To embellish the walls of the village there are now dry cobs, flags, floral decorations and signs bearing medieval phrases and verses. To make the streets of the village unique, there are also many frescoes by local artists or signed by illustrious personalities such as Gianni Longinotti, one of the frequenters of the famous House of Artists, founded over the 60s by Giacomo Vittone.
It was precisely this place that brought Canale di Tenno back to life after a moment of abandonment experienced in the post-war period, and that gave an incredible cultural fervor to the village. The House still hosts exhibitions and conferences, as well as artists from all over the world who can create and stay here, donating their work in exchange to enrich the precious collection of this unique building. Near the House of Artists, it can also be visited the Museum of Agricultural Tools, a collection of instruments used in the past for agriculture.
Set on the slopes of Monte Raut overlooking the valley, Poffabro is a true jewel of Friulian mountain architecture. It is precisely its characteristic houses that attract year thousands of visitors, especially since it was included in the inner circle of the “Most beautiful villages in Italy”. To those who climb up here, Poffabro offers its magic.
Passing under the stone arches that also challenged the 1976 earthquake, the stillness of cobbled lanes that penetrate the heart of the village, you can really think about t the wisdom of those who, in times past, created here a human work totally in harmony with the splendid scenery of nature that surrounds it, and which keeps intact the sixteenth-seventeenth-century structure in its solid houses.
The marvellous architecture typical of Val Colvera blends perfectly with the surrounding environment because it is made exclusively with materials found in the valley. The houses are generally in raw cut stone, with large balconies in chestnut wood that were used to dry hay, corn and other products needed for the winter. Features external stairs built of wood, except for the first ramp stones to ensure greater stability to the structure. Today 120 people live in this small village.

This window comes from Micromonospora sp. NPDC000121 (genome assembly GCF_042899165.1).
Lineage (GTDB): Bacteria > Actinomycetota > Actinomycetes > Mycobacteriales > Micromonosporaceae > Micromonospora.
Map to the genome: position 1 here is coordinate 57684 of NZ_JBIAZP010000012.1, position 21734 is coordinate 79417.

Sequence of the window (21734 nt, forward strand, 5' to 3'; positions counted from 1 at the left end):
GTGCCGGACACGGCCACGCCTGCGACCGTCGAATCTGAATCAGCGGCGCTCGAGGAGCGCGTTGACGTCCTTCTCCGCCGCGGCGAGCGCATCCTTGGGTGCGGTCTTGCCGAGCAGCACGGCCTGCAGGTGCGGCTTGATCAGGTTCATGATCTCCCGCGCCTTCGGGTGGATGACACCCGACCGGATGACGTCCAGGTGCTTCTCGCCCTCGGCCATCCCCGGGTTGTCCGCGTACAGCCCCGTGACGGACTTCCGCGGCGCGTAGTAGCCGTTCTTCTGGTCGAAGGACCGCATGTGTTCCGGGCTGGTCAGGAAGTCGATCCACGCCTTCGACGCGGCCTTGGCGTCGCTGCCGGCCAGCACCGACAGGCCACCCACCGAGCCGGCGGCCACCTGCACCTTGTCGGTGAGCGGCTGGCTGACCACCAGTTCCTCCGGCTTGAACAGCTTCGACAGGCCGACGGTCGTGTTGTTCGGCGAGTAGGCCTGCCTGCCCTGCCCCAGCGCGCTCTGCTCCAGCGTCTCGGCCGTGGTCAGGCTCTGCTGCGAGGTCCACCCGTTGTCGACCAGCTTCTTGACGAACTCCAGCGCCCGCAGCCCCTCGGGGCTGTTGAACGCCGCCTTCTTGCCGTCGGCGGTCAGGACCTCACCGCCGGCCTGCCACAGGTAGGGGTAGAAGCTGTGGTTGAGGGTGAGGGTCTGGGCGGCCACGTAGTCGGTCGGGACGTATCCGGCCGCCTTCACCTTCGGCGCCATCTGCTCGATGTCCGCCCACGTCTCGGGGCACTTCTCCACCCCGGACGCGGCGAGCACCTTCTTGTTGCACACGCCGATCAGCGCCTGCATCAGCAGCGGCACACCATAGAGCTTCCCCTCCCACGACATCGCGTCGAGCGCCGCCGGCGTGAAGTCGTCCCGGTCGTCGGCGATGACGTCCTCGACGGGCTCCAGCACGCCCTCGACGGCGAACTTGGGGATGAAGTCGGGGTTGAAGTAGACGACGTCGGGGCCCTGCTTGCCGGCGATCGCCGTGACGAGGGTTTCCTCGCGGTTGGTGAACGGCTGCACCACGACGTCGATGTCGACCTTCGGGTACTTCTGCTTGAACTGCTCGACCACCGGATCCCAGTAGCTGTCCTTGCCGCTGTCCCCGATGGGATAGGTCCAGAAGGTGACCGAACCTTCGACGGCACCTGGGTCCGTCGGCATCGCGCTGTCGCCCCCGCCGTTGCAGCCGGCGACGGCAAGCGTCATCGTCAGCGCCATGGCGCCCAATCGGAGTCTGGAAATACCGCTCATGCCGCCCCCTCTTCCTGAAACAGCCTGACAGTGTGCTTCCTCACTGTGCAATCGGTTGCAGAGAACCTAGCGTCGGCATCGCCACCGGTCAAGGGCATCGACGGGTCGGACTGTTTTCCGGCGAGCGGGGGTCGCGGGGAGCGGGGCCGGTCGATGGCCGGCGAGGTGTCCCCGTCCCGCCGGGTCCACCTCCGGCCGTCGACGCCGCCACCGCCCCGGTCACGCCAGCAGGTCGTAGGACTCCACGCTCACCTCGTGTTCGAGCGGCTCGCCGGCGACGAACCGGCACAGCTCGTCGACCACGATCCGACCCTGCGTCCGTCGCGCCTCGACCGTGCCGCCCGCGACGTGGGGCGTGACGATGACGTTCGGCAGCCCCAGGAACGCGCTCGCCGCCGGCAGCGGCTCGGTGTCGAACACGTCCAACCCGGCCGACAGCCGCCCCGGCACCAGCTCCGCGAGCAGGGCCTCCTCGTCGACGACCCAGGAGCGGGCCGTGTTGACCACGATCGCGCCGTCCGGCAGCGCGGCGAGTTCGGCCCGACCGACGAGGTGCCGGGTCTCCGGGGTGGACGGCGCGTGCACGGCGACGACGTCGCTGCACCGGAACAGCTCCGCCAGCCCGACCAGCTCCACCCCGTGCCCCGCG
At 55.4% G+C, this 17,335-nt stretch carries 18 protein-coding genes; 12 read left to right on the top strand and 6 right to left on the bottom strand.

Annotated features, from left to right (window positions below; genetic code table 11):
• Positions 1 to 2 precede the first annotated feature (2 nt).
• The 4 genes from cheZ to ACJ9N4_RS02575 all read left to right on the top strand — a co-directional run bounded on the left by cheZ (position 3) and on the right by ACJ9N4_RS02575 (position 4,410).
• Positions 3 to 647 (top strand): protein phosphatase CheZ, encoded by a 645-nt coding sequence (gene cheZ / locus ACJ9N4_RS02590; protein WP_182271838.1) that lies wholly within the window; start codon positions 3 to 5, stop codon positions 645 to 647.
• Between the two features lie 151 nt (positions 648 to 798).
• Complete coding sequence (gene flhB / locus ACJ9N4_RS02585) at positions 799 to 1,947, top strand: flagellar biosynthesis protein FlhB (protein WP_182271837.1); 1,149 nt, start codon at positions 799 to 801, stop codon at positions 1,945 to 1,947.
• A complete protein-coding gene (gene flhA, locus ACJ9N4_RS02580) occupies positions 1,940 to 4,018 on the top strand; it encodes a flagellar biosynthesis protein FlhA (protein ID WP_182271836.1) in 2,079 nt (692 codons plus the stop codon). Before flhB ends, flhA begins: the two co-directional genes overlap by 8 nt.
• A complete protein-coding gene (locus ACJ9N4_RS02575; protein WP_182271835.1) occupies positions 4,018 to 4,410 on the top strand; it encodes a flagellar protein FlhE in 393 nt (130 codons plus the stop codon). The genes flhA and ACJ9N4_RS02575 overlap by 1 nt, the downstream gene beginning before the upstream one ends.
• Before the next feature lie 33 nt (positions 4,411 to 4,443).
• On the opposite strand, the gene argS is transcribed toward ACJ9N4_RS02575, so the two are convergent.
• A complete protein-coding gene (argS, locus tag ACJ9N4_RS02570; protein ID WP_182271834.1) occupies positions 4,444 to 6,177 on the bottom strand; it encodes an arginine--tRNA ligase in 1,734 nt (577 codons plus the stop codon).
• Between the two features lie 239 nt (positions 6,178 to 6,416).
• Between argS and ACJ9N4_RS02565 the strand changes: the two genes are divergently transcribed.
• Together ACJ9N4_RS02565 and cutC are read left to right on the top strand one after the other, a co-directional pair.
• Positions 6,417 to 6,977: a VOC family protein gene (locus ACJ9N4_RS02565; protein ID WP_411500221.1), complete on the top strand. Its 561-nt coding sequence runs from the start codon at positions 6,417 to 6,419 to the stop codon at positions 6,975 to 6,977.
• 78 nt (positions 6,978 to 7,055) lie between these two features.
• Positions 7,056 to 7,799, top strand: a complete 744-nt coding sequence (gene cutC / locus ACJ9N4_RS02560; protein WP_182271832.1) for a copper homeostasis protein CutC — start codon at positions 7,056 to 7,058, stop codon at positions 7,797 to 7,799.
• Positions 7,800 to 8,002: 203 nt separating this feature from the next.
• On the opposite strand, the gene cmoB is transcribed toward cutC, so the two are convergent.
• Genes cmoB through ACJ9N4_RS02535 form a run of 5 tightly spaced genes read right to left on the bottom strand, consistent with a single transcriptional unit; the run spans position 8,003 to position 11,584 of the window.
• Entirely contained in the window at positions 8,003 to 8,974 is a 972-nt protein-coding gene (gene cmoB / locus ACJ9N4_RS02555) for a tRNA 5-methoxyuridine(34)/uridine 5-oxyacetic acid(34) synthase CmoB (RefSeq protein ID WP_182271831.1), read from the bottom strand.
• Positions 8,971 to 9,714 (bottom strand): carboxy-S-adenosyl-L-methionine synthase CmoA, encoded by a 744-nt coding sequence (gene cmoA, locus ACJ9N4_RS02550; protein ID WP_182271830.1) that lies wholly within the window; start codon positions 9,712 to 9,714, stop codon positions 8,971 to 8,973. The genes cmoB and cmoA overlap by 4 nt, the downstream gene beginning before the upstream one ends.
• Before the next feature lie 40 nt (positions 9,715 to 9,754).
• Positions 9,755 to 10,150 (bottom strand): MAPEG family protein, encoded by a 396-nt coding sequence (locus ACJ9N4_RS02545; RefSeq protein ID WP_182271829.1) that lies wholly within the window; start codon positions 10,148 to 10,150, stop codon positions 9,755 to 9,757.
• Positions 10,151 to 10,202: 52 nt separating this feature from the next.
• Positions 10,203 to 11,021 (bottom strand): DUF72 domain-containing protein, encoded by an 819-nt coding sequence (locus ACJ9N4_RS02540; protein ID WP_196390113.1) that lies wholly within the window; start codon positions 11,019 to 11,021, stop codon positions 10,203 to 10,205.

“My name is Antonio Benetti, I was born seventy-three years ago in Ferrara, a small town in northern Italy. I have been approaching photography for over forty years, a little by chance and maybe a little because it just had to happen. I travelled a great deal, but in those days I just looked rather than observing. Even then, I was a photographer, but only with my eyes, if that counts, and I can still see many of those images, despite the passing of the years. Then, one day, the chance encounter with Airone magazine, which at the time was practically the only nature magazine around, released a hidden spring within me. I discovered an unexpected and wonderful new world, a new way of observing and looking around myself. I was struck by the images and by the amount of “detail” that could be “observed” – “new eyes for knowing how to see” – of which Proust had spoken in his phrase that has accompanied me in all these years. What followed is today’s history. I love the world’s extremities and its fascinating places and when I’m on the move, whenever possible, I always get the urge to look for setting and places where mankind has still not left its mark. Although this is becoming increasingly difficult! Today, leaving aside the photography of animals a little, I really like to go in search of places that represent our historical memory and for this reason, they should be protected and cared for as much as possible. Places where time seems to have stopped and everything seems to move in another dimension. A little lost. Good light everyone!”